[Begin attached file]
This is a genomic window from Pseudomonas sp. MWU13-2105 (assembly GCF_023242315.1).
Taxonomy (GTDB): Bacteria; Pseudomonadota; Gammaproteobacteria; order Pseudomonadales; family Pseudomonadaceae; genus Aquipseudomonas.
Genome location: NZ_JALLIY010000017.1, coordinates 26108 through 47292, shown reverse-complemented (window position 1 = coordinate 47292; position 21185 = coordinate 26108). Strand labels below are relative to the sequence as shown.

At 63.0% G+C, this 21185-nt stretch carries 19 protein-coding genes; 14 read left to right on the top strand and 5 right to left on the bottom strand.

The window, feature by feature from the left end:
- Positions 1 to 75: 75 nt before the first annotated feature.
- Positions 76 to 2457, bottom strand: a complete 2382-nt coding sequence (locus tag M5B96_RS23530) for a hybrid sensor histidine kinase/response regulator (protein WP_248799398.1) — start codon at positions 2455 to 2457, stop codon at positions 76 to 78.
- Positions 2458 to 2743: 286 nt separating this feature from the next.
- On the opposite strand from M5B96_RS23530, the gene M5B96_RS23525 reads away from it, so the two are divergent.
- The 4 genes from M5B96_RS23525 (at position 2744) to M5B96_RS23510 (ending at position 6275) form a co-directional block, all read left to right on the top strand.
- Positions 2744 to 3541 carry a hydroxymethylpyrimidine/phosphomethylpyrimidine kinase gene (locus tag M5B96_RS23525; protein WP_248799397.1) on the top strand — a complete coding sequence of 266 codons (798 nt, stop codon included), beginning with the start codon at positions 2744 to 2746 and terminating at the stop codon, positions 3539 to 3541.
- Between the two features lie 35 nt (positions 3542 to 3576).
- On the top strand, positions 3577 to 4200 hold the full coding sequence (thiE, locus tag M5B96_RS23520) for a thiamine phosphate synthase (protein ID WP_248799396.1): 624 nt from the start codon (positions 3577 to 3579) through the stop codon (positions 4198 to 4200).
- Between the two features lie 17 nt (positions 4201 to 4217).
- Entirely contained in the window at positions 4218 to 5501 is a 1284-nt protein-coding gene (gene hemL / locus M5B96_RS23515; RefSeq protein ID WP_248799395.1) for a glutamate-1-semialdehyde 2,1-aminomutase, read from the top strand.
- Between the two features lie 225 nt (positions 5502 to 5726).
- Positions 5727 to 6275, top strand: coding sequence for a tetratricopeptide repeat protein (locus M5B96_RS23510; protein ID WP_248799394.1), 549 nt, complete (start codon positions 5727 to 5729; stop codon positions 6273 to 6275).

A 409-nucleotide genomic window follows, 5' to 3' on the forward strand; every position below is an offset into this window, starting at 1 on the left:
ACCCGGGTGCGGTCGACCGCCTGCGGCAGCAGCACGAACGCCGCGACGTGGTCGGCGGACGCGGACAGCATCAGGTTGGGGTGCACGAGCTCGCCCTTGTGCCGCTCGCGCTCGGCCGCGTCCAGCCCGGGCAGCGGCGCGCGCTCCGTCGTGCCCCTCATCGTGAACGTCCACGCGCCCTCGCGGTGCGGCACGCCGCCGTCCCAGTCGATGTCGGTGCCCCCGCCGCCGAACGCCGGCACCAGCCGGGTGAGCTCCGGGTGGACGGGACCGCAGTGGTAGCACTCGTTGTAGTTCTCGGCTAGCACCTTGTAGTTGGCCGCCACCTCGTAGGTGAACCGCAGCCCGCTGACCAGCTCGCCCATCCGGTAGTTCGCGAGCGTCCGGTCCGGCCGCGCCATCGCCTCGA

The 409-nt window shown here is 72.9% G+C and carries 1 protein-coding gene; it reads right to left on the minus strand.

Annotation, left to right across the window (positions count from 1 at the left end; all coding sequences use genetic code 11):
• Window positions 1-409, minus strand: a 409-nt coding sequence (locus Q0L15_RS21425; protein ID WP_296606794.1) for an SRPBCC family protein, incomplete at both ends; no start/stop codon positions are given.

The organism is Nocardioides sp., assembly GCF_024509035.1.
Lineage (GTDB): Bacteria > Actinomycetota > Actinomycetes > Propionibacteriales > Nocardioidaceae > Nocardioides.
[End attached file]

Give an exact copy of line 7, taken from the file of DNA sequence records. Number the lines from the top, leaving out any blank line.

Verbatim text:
- Positions 76 to 2457, bottom strand: a complete 2382-nt coding sequence (locus tag M5B96_RS23530) for a hybrid sensor histidine kinase/response regulator (protein WP_248799398.1) — start codon at positions 2455 to 2457, stop codon at positions 76 to 78.